Friday, 18 March 2011


The Cellartapes Experience
(Reviewer - MMT)

There’s something infinitely mysterious about the Cellartapes label. Or maybe it’s just that my ordered librarian’s mind seeks always to define and classify – Cellartapes seem to defy definition, and that’s what I find so perversely intriguing about them. A superlative example of how groups of creative minds can come together via the Internet and create whole scenes under their own steam – in Cellartapes’ case a brilliant batch of electronica, dance, ambient, trance, jam-band and other types of music I don’t even have the vocabulary to describe.

Anyway, the many and various acts signed (well, maybe signed isn’t the right word. They’re more mysterious than that!) - affiliated to the Cellartapes label can all be seen at their page on the ReverbNation site. Which I must admit is also a site I find very mysterious! Kind of an alternative MySpace which is also able to compile local download charts… now that does interest my librarian’s mind.

OTL, described as “the producer and technical studio dogsbody at the centre of operations” is a character we know pretty well from Real Life™. But that’s about as much as we do know. Though if you’ve been beautiful and shrewd enough to buy yourself a copy of the latest “Monkey Kettle & Friends Rock” compilation CD, you might already be familiar with Invisible Rhino's “Charge Consumer”. Invisible Rhino describe themselves as making “Dancing Upside-down Music”. Which is about right. Bouncy, atmospheric mood dance. “In Imitation Of Our Better Selves” is a particularly good example, evolving into a squelchy track that’s almost industrial at times. “Credit Card Or Bust” is even stompier.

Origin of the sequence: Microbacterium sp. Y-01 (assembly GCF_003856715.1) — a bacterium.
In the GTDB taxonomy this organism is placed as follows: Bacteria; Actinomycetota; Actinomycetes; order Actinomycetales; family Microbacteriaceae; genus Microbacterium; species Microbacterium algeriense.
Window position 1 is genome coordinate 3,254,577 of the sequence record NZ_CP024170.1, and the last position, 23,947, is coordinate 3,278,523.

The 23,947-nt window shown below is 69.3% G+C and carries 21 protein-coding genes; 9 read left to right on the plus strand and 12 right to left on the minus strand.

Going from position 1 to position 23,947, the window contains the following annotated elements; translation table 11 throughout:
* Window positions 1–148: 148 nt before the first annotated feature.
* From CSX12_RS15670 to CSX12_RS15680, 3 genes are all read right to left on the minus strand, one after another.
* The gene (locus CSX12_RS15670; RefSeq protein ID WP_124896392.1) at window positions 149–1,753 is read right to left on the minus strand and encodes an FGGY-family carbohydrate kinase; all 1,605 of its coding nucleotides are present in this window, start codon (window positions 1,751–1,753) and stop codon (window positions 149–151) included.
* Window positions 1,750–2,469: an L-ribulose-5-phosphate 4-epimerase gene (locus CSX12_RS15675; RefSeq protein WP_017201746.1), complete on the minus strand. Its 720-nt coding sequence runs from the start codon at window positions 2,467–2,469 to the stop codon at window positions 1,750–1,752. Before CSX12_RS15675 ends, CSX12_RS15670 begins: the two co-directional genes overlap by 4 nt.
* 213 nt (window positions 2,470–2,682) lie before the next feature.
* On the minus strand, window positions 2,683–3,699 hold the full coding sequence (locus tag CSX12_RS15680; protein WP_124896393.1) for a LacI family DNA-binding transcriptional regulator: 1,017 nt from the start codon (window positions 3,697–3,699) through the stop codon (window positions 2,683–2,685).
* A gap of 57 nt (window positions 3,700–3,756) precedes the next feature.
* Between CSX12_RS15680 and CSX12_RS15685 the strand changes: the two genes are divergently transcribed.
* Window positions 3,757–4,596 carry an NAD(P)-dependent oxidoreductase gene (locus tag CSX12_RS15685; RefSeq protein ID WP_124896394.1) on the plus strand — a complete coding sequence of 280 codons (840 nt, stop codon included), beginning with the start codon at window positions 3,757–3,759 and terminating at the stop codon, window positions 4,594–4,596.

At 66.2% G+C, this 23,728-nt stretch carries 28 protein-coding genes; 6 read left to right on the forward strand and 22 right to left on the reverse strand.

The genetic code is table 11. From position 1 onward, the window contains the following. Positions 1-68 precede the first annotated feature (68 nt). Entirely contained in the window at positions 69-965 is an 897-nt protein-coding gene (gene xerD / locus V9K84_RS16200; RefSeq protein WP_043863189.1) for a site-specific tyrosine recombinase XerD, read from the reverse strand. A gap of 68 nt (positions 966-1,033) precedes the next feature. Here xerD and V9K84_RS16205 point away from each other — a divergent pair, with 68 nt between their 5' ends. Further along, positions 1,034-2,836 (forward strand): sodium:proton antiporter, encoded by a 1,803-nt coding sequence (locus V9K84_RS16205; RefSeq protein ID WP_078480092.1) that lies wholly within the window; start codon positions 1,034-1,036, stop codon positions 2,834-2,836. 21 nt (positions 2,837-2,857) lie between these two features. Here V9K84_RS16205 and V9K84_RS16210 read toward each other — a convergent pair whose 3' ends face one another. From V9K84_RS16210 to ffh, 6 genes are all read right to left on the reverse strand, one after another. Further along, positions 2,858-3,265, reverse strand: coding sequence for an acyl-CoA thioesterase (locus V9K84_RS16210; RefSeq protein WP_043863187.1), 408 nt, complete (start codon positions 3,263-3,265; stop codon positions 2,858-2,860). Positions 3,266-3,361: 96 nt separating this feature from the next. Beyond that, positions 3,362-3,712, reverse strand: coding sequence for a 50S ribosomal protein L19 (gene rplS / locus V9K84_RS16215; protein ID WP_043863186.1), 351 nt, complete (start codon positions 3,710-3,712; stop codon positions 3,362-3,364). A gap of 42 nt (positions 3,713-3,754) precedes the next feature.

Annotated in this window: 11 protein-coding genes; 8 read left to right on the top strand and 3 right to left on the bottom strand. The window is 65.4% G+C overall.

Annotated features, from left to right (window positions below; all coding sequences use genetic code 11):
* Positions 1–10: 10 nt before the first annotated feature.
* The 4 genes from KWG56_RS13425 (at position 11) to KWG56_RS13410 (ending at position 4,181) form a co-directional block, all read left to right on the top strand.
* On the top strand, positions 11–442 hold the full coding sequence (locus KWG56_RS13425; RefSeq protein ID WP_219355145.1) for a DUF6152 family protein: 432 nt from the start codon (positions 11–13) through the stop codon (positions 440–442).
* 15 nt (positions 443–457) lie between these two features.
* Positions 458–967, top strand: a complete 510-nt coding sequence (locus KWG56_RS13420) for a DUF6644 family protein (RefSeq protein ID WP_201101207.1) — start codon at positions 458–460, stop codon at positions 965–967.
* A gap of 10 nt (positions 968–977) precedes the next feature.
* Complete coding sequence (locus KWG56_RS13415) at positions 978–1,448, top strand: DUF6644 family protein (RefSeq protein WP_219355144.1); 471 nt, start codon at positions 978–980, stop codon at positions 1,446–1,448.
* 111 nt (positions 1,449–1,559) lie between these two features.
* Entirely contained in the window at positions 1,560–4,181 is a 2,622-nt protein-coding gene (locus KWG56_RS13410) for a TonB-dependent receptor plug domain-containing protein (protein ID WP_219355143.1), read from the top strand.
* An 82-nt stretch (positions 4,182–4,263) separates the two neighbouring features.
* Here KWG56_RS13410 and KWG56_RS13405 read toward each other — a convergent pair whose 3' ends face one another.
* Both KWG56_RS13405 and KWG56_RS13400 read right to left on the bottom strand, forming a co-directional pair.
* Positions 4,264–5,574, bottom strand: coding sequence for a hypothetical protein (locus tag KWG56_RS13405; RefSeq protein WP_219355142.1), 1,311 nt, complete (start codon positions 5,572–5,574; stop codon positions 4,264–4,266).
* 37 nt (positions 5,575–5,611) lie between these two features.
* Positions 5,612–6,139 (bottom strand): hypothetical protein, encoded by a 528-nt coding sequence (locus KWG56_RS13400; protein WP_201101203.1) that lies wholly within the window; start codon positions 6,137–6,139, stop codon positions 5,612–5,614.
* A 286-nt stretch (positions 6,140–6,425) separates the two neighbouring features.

Mucky Badger has possibly the best name among the Cellartapes artists, and my favourite track by him / them has probably the best track name too: “Billie Moo Moos Again” – presumably referring to the lowing noise which drifts in and out over the jittery rhythm and cartoon chattering. While Stasis looks like it’s another name under which OTL himself records, this time in a much more ambient / dreamlike mode – and one which I enjoyed in particular, the moody “Ducks Of Midnight” a particular standout. And it would appear The Ninth Tentacle is also OTL (though you never know!!), here in ongoing dancey jams featuring spiralling electric guitars (such as “i believe in milko” (the title a subtle “Home & Away” reference I think!) and the excellently atmospheric “Developing Fluid”) – maybe the best place to start for those people who like guitars!

Definitely a band in their own right – because we’ve seen them play live several times! – are Dusque, who are a groovy synthy outfit with punchy rhythms and a summery vibe. If you ever get the chance to check them out live, you definitely should.

Some of the acts do appear to be based further afield, Alex Final who makes off-kilter blocks of robot poetry appears to be from California; Coccinella’s trancey synths are from the Netherlands; while Bachuus looks like he’s from Denmark and records the sort of laid-back stuff that someone like me who doesn’t listen to enough of this sort of stuff might call “chillwave”. But maybe this is all recorded in Emerson Valley, who knows?

So, some of the above artists may or may not be the same people. Or some of the same people in different combinations. Or some different people under the same pseudonyms, for that matter. We just don’t know. That's how mysterious the whole Cellartapes affair is, and y’know what? That’s the way I like it. The only real answers are the tracks – which are smashing. Come on in.

Tuesday, 8 March 2011

Final Clearance - ALBUM